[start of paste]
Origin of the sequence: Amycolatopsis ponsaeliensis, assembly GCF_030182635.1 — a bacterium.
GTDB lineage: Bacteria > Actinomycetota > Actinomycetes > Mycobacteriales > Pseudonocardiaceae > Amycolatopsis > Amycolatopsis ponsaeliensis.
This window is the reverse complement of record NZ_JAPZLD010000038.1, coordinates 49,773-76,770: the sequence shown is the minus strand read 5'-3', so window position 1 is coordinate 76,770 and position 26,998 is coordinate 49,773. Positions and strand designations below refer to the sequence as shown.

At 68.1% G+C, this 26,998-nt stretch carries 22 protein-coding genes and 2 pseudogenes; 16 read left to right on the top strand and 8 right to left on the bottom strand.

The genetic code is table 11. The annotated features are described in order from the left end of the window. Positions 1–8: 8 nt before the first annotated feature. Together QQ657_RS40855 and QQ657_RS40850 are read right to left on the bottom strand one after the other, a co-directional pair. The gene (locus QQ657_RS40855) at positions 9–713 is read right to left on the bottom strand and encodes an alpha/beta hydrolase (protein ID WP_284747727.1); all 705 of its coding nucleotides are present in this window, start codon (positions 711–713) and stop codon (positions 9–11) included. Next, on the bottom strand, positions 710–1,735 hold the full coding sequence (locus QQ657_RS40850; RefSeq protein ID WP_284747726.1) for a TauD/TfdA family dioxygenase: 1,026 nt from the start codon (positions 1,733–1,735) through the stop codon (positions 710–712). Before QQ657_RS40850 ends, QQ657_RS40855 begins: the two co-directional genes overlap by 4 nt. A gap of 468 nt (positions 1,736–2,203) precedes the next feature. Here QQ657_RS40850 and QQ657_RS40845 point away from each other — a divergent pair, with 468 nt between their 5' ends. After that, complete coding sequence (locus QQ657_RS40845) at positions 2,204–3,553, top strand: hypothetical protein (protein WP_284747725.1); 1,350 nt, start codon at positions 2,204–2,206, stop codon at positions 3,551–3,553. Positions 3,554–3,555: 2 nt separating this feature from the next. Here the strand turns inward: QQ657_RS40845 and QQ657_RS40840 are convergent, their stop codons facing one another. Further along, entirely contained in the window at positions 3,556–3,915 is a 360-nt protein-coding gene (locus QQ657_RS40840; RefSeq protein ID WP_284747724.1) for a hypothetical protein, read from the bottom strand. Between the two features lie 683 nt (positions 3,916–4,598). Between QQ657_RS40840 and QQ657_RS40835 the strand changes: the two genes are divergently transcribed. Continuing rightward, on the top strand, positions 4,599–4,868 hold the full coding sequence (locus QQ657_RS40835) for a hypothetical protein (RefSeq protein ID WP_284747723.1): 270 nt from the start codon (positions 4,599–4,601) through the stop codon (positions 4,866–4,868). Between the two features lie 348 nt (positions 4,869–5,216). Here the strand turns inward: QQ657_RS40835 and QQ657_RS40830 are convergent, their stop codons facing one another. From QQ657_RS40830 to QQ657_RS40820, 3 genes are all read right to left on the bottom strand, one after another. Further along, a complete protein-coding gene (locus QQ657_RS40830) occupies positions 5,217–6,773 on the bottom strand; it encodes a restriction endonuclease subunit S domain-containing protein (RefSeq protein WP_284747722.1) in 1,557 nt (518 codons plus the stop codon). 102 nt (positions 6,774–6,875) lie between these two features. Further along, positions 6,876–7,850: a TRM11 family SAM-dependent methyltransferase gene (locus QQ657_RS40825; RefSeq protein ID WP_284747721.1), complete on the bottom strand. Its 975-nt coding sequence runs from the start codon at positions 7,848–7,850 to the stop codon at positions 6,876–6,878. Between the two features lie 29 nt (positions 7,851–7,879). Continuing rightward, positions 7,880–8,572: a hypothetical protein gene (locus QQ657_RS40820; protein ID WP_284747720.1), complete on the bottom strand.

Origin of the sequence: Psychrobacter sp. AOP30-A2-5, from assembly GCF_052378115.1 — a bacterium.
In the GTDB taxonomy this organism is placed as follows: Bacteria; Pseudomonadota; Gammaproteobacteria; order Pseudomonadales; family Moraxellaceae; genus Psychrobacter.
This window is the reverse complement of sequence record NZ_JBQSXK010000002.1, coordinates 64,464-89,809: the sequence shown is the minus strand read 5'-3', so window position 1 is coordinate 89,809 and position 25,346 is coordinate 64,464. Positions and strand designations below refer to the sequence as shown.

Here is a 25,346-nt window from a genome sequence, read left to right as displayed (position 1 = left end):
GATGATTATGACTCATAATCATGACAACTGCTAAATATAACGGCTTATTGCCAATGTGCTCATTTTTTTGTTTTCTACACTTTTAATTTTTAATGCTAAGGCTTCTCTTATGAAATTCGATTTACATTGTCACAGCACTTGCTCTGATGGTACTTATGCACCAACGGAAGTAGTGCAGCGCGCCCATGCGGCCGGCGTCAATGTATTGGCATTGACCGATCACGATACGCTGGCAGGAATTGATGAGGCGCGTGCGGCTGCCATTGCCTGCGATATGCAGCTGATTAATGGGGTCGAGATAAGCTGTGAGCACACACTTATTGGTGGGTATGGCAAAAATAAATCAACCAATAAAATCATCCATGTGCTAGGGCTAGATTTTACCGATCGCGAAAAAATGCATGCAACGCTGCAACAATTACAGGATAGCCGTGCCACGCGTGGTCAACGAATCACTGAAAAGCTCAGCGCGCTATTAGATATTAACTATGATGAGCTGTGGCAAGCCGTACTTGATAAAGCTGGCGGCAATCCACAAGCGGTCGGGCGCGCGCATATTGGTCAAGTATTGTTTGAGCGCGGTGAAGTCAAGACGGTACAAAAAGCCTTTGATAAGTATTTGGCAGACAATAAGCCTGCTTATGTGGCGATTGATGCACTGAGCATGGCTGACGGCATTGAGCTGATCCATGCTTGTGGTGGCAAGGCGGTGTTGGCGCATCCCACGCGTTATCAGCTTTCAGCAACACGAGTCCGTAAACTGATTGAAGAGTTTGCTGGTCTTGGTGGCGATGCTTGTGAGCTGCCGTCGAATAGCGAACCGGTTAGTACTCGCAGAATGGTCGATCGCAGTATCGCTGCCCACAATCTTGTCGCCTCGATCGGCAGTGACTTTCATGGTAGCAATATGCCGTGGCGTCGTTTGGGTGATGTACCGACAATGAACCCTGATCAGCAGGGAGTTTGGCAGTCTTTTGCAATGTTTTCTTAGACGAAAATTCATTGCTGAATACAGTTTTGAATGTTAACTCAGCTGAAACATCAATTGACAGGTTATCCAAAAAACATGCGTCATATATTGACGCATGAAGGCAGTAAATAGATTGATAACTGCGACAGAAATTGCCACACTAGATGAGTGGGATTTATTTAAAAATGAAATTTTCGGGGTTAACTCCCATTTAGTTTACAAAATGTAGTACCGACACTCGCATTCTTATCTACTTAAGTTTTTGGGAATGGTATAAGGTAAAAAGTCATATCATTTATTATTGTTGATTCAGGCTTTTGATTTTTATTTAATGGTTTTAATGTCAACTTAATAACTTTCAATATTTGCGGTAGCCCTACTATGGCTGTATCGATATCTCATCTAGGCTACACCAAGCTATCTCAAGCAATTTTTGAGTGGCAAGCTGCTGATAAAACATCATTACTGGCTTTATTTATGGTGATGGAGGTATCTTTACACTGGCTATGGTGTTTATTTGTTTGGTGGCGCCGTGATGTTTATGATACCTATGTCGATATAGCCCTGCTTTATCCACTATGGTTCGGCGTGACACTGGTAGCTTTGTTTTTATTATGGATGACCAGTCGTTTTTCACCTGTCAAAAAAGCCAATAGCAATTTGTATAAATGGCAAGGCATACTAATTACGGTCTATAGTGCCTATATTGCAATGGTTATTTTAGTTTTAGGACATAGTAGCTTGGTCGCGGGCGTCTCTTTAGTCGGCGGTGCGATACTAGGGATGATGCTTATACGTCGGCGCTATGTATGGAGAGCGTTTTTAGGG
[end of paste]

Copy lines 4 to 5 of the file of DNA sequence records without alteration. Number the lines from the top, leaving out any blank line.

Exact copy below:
At 68.1% G+C, this 26,998-nt stretch carries 22 protein-coding genes and 2 pseudogenes; 16 read left to right on the top strand and 8 right to left on the bottom strand.

The genetic code is table 11. The annotated features are described in order from the left end of the window. Positions 1–8: 8 nt before the first annotated feature. Together QQ657_RS40855 and QQ657_RS40850 are read right to left on the bottom strand one after the other, a co-directional pair. The gene (locus QQ657_RS40855) at positions 9–713 is read right to left on the bottom strand and encodes an alpha/beta hydrolase (protein ID WP_284747727.1); all 705 of its coding nucleotides are present in this window, start codon (positions 711–713) and stop codon (positions 9–11) included. Next, on the bottom strand, positions 710–1,735 hold the full coding sequence (locus QQ657_RS40850; RefSeq protein ID WP_284747726.1) for a TauD/TfdA family dioxygenase: 1,026 nt from the start codon (positions 1,733–1,735) through the stop codon (positions 710–712). Before QQ657_RS40850 ends, QQ657_RS40855 begins: the two co-directional genes overlap by 4 nt. A gap of 468 nt (positions 1,736–2,203) precedes the next feature. Here QQ657_RS40850 and QQ657_RS40845 point away from each other — a divergent pair, with 468 nt between their 5' ends. After that, complete coding sequence (locus QQ657_RS40845) at positions 2,204–3,553, top strand: hypothetical protein (protein WP_284747725.1); 1,350 nt, start codon at positions 2,204–2,206, stop codon at positions 3,551–3,553. Positions 3,554–3,555: 2 nt separating this feature from the next. Here the strand turns inward: QQ657_RS40845 and QQ657_RS40840 are convergent, their stop codons facing one another. Further along, entirely contained in the window at positions 3,556–3,915 is a 360-nt protein-coding gene (locus QQ657_RS40840; RefSeq protein ID WP_284747724.1) for a hypothetical protein, read from the bottom strand. Between the two features lie 683 nt (positions 3,916–4,598). Between QQ657_RS40840 and QQ657_RS40835 the strand changes: the two genes are divergently transcribed. Continuing rightward, on the top strand, positions 4,599–4,868 hold the full coding sequence (locus QQ657_RS40835) for a hypothetical protein (RefSeq protein ID WP_284747723.1): 270 nt from the start codon (positions 4,599–4,601) through the stop codon (positions 4,866–4,868). Between the two features lie 348 nt (positions 4,869–5,216). Here the strand turns inward: QQ657_RS40835 and QQ657_RS40830 are convergent, their stop codons facing one another. From QQ657_RS40830 to QQ657_RS40820, 3 genes are all read right to left on the bottom strand, one after another. Further along, a complete protein-coding gene (locus QQ657_RS40830) occupies positions 5,217–6,773 on the bottom strand; it encodes a restriction endonuclease subunit S domain-containing protein (RefSeq protein WP_284747722.1) in 1,557 nt (518 codons plus the stop codon). 102 nt (positions 6,774–6,875) lie between these two features. Further along, positions 6,876–7,850: a TRM11 family SAM-dependent methyltransferase gene (locus QQ657_RS40825; RefSeq protein ID WP_284747721.1), complete on the bottom strand. Its 975-nt coding sequence runs from the start codon at positions 7,848–7,850 to the stop codon at positions 6,876–6,878. Between the two features lie 29 nt (positions 7,851–7,879). Continuing rightward, positions 7,880–8,572: a hypothetical protein gene (locus QQ657_RS40820; protein ID WP_284747720.1), complete on the bottom strand.